Firestone metal carrels to be replaced with personal lockers, open carrels this fall
Instead of the blue metal carrels in Firestone Library, which have traditionally been reserved for seniors in the humanities and social sciences as they write their theses, members of the Class of 2014 in these disciplines will be assigned personal lockers. The current carrels will be replaced by unassigned open carrels as a result of Firestone’s eight-year renovation, slated for completion in 2018.
Students will be able to store books in their individual lockers and work in the new single-student carrels. The new carrels will have their own outlets and lights and banks of temporary lockers nearby, University librarian Karin Trainer explained. The lockers will have the exact same running feet of shelf and storage space as that of the current carrels. Prototypes of the new carrels can be found on Firestone’s A level.
Rising seniors were asked to apply online for a locker in an email sent last week by Senior Associate Dean Claire Fowler. In order to minimize the inconvenience of carrying books from different floors, students were asked to indicate the floor on which they would prefer to have their personal locker, according to Trainer.
“In the meantime,” Trainer said, “every year is a little bit different. This year, when there were still a number of blue metal carrels left, we triple-assigned students who wanted to be in blue metal carrels.”
Classics major Brandon Bark ’13 said that he used his carrel much like a locker this year. “I would just keep my books there. It was just too dark and musty, or when I did sit there, I would get an instant headache because of the mold and my allergies.”
Bark explained that, after spraying his carrel down with Lysol, borrowing an air filter from a graduate student in his department and still not being able to work in his carrel, he gave up completely.
If the blue metal carrels were to stay, according to New Jersey state law, they would have to be individually equipped with a smoke detector and a sprinkler system, which would have been completely unfeasible, Trainer said. As part of the renovation, all of Firestone is being equipped with a new sprinkler system and an energy-efficient heating and cooling system.
“This building uses an enormous amount of energy because it’s so big and so old, and it’s open all the time, so we really had to pay close attention to figuring out how to make it as energy-efficient as possible,” Trainer explained.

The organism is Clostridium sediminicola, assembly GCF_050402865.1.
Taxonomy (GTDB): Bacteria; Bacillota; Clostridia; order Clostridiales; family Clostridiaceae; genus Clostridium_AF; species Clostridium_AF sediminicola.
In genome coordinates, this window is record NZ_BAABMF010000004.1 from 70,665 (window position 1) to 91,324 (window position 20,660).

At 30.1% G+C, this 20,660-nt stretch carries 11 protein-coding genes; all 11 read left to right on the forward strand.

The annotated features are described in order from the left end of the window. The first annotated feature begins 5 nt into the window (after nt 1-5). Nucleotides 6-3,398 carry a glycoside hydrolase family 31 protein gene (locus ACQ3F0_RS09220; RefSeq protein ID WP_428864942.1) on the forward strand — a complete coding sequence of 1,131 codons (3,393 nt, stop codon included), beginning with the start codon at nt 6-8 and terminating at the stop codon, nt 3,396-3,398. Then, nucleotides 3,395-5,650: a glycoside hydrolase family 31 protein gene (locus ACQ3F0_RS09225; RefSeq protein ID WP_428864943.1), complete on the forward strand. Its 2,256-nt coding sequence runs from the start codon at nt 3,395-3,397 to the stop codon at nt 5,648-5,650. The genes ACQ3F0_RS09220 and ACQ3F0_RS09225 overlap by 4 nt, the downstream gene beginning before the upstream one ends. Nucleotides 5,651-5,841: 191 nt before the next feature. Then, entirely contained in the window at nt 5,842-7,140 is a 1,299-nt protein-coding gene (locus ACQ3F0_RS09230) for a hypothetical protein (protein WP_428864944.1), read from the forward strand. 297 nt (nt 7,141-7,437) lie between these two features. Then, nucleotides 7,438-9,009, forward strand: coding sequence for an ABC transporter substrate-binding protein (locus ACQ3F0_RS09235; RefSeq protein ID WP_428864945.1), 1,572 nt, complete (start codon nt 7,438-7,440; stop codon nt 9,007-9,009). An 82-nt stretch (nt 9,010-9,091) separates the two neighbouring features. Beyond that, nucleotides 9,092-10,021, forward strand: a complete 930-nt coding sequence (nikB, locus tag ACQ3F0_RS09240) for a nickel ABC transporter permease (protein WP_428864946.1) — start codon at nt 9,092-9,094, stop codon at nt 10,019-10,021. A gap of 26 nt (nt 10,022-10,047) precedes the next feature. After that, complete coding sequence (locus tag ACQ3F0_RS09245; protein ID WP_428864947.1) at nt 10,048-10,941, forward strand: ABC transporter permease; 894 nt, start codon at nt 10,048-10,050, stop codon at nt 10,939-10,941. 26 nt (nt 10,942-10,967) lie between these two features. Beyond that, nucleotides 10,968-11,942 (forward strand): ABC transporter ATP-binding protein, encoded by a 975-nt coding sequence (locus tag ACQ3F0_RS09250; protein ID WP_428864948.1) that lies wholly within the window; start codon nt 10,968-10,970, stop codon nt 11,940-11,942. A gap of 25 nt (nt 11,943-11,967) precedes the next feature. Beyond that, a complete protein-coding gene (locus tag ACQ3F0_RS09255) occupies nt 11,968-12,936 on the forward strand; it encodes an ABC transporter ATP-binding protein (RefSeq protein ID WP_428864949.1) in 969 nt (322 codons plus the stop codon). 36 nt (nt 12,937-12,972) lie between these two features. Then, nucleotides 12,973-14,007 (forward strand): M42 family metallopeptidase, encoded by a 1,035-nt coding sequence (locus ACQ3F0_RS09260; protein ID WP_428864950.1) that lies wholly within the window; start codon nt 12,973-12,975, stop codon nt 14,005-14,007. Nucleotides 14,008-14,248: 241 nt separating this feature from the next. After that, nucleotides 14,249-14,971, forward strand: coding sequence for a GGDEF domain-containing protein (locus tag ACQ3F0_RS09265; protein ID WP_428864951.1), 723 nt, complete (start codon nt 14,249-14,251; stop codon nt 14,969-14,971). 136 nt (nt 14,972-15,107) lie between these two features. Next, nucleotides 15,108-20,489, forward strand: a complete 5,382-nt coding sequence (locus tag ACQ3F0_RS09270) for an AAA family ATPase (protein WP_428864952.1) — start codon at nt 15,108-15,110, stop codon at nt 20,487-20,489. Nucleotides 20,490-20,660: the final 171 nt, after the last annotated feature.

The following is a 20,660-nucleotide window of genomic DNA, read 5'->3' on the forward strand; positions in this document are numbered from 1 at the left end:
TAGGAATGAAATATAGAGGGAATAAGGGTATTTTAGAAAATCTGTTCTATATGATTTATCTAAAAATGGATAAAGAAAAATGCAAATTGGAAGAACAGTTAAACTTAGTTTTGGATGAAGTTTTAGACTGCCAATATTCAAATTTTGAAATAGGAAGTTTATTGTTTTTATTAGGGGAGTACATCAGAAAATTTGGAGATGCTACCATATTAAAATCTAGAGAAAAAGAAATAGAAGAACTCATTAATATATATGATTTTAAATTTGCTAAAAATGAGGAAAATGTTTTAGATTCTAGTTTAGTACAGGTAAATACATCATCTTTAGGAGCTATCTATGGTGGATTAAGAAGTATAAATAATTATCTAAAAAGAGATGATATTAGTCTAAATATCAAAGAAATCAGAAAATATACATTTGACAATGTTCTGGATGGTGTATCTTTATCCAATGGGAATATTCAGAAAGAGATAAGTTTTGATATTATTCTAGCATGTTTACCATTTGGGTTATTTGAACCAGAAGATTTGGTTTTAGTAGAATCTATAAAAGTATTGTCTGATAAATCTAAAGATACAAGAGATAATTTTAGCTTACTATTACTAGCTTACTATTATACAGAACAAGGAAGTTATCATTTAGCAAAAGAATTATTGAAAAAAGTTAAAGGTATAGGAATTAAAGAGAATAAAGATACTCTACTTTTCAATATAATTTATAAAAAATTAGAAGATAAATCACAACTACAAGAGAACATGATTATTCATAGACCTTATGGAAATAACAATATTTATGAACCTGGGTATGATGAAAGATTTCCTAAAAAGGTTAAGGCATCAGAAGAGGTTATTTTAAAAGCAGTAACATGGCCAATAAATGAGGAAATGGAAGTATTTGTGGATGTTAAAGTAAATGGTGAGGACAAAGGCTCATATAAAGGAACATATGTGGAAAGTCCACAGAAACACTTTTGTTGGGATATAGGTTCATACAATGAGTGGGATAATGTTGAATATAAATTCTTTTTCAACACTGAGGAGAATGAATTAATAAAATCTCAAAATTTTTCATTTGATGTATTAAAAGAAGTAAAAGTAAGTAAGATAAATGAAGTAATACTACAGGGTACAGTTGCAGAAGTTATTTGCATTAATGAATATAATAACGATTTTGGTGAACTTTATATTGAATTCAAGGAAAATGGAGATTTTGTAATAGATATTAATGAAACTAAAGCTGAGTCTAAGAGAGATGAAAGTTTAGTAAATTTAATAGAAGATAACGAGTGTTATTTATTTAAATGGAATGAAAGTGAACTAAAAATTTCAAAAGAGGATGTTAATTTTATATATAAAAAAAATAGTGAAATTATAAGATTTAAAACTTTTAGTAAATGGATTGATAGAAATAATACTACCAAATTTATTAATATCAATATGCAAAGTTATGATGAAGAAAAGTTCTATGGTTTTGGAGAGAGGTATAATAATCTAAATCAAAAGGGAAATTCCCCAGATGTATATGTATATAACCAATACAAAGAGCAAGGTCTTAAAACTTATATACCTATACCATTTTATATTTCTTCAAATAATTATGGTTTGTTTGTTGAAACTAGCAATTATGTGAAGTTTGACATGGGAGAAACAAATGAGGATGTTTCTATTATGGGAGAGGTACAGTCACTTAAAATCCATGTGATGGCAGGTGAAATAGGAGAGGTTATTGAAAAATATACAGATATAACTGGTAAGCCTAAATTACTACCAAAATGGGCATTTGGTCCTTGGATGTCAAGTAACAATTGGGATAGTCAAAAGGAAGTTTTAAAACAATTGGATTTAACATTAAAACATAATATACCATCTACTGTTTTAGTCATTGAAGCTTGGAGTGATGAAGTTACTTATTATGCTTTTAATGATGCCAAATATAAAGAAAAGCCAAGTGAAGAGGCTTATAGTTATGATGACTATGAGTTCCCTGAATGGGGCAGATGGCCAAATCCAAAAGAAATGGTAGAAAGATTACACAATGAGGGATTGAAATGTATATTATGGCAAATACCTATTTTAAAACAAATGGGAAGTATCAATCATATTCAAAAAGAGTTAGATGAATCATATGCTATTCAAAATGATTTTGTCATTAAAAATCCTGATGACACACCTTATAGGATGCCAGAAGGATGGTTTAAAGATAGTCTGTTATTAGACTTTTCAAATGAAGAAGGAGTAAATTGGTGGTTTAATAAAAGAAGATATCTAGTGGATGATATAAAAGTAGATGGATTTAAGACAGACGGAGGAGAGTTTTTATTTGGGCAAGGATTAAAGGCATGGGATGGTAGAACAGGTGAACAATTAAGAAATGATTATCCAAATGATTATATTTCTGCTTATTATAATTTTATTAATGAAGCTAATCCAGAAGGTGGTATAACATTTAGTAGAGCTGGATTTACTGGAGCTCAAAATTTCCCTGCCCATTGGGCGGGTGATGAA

While Trainer said that she has not received many complaints about the carrel arrangement from rising seniors, rising seniors interviewed by The Daily Princetonian expressed mixed reactions to the changes.
While some students said they prefer larger spaces to the enclosed space of the carrel, others expressed that they had anticipated working in a carrel.
“I was looking forward to my own hell to rot in,” Lucy Lee ’14, a comparative literature concentrator, commented.
Wilson School major Ezra Spiro ’14 said that while he would not have used his carrel much, “It is a shame that we’re losing out on a Princeton tradition.” Spiro explained that he prefers open spaces like the Trustee Reading Room.
Jim Marketos ’76 had some fond memories about his carrel. He and his carrel-mate would keep their carrel door open and welcome guests when they came by. “We kept a bottle of sherry behind Volume IV of the Cambridge Medieval History,” he recalled.
However, Marketos noted that Princeton students were not losing out on an entirely positive Princeton tradition with the transition to open carrels.
“When we used [the closed carrel],” he recalled, “we had to keep the door open. Otherwise it would get too stuffy … You closed the door and locked it when you left so that people wouldn’t go in there and monkey around, but when you were working, you had to keep it open. And I think that facilitated social interaction.”
According to Trainer, who has been at the University since 1996, the carrel change — along with energy-efficient lighting and new atriums — will help the library return to the way it was when Trainer first arrived, before the expanding undergraduate classes and library collection forced the stacks into strange places. Open tables with outlets throughout the stacks, called “oases,” were once far more common because “kids were claustrophobic,” she said.
“There used to be some easy chairs in some of these lounges and also those old-fashioned, hotel-style things to put your cigarette in,” Trainer said.
Trainer admitted that even she sometimes recalls with nostalgia how the library used to be.
“And one of the things I’ve done about that is to make sure that the best parts of the real Firestone are being maintained,” Trainer explained. “I’m looking forward to making it more comfortable again."